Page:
Boston Scientific said on Monday it had resolved deficiencies that U.S. regulators had found at a plant that manufactures heart rhythm devices, sending its shares up nearly 7%.
The resolution of the deficiencies will allow the company to win U.S. approvals for new heart-rhythm products, such as pacemakers and defibrillators.
The Food and Drug Administration reinspected the St. Paul, Minnesota, plant between Nov. 9 and Dec. 7. Guidant, which Boston Scientific acquired last year, had owned the facility, and the FDA had issued that company a warning letter about the deficiencies on Dec. 22, 2005.
"We are very pleased with the FDA's conclusion," Boston Scientific Chief Executive Jim Tobin said in a statement.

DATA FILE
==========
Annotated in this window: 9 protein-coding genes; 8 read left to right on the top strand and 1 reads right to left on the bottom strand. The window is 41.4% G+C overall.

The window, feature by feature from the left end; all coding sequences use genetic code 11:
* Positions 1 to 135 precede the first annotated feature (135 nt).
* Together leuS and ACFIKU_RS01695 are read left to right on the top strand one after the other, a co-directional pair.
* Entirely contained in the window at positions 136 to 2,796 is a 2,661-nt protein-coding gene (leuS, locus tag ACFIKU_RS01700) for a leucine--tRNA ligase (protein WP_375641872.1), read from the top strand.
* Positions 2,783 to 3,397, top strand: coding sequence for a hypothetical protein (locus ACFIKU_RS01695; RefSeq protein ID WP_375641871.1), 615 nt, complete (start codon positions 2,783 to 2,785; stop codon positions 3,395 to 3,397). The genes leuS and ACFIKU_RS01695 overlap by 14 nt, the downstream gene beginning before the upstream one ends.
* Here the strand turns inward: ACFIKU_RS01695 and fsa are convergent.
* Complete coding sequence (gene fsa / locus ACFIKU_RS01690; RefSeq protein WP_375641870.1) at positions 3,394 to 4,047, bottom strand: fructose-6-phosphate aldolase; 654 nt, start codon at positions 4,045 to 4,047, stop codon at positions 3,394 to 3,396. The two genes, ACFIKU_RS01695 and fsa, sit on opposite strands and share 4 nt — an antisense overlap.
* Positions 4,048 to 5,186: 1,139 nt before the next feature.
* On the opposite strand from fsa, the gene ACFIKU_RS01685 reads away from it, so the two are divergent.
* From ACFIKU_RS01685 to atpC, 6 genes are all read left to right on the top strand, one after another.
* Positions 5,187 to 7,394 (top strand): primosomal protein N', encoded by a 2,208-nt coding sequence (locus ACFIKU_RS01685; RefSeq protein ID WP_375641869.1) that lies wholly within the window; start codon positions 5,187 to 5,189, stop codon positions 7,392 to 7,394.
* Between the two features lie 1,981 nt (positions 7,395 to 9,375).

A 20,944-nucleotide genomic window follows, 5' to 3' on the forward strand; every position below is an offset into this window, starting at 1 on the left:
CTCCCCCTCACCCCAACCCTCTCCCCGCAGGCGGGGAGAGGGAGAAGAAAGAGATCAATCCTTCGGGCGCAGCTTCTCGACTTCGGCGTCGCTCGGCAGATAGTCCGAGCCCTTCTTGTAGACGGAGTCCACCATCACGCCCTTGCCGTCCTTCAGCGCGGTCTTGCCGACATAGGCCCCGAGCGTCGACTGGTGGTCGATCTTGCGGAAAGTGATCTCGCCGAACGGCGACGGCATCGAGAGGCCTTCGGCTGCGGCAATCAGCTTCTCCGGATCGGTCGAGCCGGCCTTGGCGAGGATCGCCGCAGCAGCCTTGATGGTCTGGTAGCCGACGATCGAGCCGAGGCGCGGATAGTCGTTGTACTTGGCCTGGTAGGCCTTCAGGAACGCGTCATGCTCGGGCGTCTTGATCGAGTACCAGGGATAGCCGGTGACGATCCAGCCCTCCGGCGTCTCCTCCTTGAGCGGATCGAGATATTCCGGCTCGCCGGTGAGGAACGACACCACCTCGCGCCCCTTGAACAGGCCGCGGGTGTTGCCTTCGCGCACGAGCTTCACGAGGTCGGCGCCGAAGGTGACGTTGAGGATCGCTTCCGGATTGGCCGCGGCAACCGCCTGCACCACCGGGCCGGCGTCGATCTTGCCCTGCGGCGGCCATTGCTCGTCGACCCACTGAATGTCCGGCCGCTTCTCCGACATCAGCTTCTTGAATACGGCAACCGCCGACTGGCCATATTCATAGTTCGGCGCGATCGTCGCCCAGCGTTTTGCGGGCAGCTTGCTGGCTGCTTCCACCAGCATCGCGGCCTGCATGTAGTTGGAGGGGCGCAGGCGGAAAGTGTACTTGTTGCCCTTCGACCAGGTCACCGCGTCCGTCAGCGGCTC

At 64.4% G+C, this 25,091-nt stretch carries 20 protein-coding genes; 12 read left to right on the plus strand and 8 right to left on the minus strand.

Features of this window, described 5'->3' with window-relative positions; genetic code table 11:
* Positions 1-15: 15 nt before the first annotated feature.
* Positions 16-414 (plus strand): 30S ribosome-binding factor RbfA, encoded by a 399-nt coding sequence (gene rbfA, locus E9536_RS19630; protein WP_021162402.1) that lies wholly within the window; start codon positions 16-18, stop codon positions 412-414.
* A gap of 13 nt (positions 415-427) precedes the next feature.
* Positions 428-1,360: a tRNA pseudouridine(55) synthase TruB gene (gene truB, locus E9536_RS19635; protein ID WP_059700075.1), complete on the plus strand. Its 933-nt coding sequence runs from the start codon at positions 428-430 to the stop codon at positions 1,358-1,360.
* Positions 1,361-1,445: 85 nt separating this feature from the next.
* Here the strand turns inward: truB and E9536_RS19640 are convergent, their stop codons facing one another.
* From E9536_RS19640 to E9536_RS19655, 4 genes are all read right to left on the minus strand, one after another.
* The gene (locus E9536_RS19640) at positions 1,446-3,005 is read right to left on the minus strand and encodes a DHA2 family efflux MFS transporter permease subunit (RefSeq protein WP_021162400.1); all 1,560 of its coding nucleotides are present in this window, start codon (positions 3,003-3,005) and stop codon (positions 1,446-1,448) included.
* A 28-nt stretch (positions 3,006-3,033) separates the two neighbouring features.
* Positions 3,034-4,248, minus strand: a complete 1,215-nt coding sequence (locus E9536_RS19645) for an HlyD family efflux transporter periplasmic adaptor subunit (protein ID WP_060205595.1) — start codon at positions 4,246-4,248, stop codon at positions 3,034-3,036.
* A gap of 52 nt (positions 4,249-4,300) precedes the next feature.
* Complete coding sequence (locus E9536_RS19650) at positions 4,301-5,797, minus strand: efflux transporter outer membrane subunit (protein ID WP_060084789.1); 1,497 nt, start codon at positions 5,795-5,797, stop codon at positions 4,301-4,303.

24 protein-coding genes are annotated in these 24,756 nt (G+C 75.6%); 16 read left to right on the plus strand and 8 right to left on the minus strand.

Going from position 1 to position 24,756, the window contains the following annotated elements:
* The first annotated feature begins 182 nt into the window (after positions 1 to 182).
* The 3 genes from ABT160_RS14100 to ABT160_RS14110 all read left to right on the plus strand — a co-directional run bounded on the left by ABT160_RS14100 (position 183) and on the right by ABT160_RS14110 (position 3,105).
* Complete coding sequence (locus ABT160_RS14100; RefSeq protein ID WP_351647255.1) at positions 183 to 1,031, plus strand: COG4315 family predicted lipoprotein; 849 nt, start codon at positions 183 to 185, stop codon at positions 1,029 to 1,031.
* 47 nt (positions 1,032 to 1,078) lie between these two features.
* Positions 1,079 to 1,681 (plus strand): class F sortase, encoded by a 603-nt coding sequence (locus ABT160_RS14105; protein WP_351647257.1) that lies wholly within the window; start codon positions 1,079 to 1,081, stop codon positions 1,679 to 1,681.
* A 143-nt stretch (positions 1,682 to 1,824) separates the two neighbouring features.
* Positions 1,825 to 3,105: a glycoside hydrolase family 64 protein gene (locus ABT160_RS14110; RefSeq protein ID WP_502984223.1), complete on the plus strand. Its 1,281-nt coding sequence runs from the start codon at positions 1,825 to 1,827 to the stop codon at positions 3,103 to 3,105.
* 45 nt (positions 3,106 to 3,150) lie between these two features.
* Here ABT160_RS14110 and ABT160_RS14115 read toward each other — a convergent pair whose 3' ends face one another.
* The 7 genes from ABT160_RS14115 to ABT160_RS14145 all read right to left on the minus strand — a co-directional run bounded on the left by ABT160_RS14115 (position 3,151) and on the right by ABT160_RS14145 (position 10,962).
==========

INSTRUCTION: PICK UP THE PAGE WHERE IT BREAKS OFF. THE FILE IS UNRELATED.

The FDA issued the warning letter for production and quality problems after Guidant recalled thousands of defibrillators in 2005 after news reports revealed they could malfunction within patients' chests.
Boston Scientific acquired Guidant for $27 billion, winning a bidding war with Johnson & Johnson.
Boston Scientific still must resolve a second warning letter that cited quality control and systems problems at the company's facilities in Natick, Massachusetts; Maple Grove, Minnesota; and Spencer, Indiana.
Because of that letter, the company has faced a freeze on other product approvals, including its next-generation drug-eluting stent called Taxus Liberte.
Boston Scientific shares were up $1, or 6.7%, at $16.01 on the New York Stock Exchange.